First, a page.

Policeman Gets $75,000 Settlement After Suspension For Prayer Protest Outside Abortion Clinic

Policeman Gets $75,000 Settlement After Suspension For Prayer Protest Outside Abortion Clinic Abortion protesters Abortion protesters in Louisville, Kentucky, in 2017. (AP Photo/Dylan Lovan)

By Brian Freeman | Monday, 31 January 2022 11:38 AM

Louisville, Kentucky, is paying a police officer a $75,000 settlement after he was suspended for praying, while off duty, outside an abortion clinic as part of a protest campaign to end abortion, the Catholic News Agency reported.

Officer Matthew Schrenger, who was praying as part of a 40 Days for Life campaign against abortion, was suspended for more than four months with pay, stripped of his police powers, and placed under investigation, because he wore his full uniform while participating in "protest activity," which is against regulations.

Schrenger sued the city's mayor, police chief, and police department in a federal lawsuit filed by the Thomas More Society three months ago.

Schrenger's attorney, Matt Heffron, called the discipline against the 13-year police veteran, who is Catholic, "a significant and inexcusable violation of a loyal officer's Constitutional rights," adding that it "revealed undeniably content-based discrimination against Officer Schrenger’s personal pro-life views and violated his First Amendment rights."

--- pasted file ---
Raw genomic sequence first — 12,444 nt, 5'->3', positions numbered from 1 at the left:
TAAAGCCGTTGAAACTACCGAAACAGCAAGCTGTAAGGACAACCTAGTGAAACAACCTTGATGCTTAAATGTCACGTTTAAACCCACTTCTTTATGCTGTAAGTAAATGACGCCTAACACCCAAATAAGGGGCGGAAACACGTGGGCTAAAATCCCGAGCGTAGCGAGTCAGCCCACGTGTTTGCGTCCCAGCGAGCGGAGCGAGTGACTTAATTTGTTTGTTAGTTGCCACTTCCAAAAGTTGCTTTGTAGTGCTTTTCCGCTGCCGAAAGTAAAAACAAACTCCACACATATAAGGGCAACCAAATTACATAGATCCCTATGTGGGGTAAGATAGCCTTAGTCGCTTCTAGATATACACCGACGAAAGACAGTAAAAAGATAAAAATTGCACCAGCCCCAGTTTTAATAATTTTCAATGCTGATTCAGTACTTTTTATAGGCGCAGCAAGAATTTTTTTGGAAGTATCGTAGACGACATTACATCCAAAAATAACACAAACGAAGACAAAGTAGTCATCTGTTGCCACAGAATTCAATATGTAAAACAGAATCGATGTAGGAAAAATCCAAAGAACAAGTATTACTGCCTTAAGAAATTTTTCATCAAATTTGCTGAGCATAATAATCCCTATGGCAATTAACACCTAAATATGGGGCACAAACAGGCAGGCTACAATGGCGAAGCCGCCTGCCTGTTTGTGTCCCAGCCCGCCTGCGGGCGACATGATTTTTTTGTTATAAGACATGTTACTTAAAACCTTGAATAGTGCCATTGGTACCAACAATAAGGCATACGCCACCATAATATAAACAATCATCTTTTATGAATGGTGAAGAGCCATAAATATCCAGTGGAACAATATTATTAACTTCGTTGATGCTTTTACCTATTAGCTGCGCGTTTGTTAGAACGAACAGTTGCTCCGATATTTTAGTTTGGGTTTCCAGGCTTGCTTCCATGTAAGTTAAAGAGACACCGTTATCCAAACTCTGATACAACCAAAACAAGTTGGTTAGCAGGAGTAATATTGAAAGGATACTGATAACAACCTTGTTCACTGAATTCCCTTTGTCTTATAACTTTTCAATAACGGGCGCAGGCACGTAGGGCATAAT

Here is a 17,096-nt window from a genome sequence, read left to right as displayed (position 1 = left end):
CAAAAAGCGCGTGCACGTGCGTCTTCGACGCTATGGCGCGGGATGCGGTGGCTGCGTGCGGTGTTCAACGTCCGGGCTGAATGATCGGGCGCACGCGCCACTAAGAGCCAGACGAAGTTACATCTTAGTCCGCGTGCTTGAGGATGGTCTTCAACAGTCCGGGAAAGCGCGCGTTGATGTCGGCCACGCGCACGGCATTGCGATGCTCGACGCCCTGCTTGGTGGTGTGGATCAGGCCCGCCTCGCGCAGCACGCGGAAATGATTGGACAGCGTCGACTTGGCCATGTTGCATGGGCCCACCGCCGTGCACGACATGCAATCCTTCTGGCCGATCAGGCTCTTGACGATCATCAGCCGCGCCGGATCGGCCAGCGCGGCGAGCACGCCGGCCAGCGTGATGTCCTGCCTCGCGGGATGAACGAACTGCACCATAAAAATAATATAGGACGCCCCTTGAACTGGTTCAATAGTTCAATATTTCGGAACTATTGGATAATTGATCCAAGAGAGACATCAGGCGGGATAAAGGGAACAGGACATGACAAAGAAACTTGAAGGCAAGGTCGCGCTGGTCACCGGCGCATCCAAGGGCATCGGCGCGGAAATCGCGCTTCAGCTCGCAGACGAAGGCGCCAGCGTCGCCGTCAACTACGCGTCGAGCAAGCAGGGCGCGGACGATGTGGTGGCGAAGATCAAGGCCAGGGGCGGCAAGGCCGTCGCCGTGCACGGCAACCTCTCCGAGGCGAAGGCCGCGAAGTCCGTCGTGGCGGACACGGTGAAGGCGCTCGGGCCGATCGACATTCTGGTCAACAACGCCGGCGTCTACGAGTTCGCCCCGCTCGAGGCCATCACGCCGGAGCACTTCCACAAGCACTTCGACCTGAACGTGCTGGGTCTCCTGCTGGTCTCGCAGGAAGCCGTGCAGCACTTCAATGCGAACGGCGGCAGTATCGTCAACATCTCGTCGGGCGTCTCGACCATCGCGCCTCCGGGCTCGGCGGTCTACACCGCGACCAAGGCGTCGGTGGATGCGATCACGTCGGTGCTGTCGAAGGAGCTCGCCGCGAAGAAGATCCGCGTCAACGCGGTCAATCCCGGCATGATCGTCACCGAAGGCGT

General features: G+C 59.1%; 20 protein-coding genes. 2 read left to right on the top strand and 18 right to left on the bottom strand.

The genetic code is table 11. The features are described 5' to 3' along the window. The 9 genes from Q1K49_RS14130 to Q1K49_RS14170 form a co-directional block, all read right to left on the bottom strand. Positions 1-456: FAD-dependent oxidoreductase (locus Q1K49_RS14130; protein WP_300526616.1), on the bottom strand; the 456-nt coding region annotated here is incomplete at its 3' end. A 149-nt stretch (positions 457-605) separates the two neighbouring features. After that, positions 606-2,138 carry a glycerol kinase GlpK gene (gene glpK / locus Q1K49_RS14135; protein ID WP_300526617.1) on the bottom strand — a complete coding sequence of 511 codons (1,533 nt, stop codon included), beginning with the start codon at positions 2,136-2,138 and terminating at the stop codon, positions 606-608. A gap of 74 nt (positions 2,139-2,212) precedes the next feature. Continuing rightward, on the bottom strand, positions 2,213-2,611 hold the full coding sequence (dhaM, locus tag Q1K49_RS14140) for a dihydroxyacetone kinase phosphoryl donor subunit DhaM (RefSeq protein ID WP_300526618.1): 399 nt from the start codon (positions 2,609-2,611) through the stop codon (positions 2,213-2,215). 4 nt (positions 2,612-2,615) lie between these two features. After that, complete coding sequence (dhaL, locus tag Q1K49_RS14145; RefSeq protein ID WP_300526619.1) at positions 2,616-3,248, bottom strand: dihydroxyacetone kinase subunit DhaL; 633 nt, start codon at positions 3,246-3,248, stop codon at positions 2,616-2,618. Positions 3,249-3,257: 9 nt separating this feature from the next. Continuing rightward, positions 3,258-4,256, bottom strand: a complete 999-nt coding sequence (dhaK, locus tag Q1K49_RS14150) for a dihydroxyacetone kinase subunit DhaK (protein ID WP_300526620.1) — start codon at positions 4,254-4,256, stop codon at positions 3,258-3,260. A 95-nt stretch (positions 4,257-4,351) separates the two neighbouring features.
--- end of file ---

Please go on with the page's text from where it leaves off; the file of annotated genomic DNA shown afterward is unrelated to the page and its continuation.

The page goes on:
Heffron stressed that Schrenger "did not engage in any political protest on duty" and accused the police department of a double standard.

"The treatment of Officer Schrenger was particularly galling considering other Louisville police officers previously had marched, while on-duty and in uniform, in political protests that apparently were approved by the police department," he said. "He was treated very differently than other officers who had undeniably engaged in true political protest and activism while participating in LGBT and Black Lives Matter demonstrations."

Open-records requests showed that those other officers faced no kind of discipline at all, according to the Thomas More Society.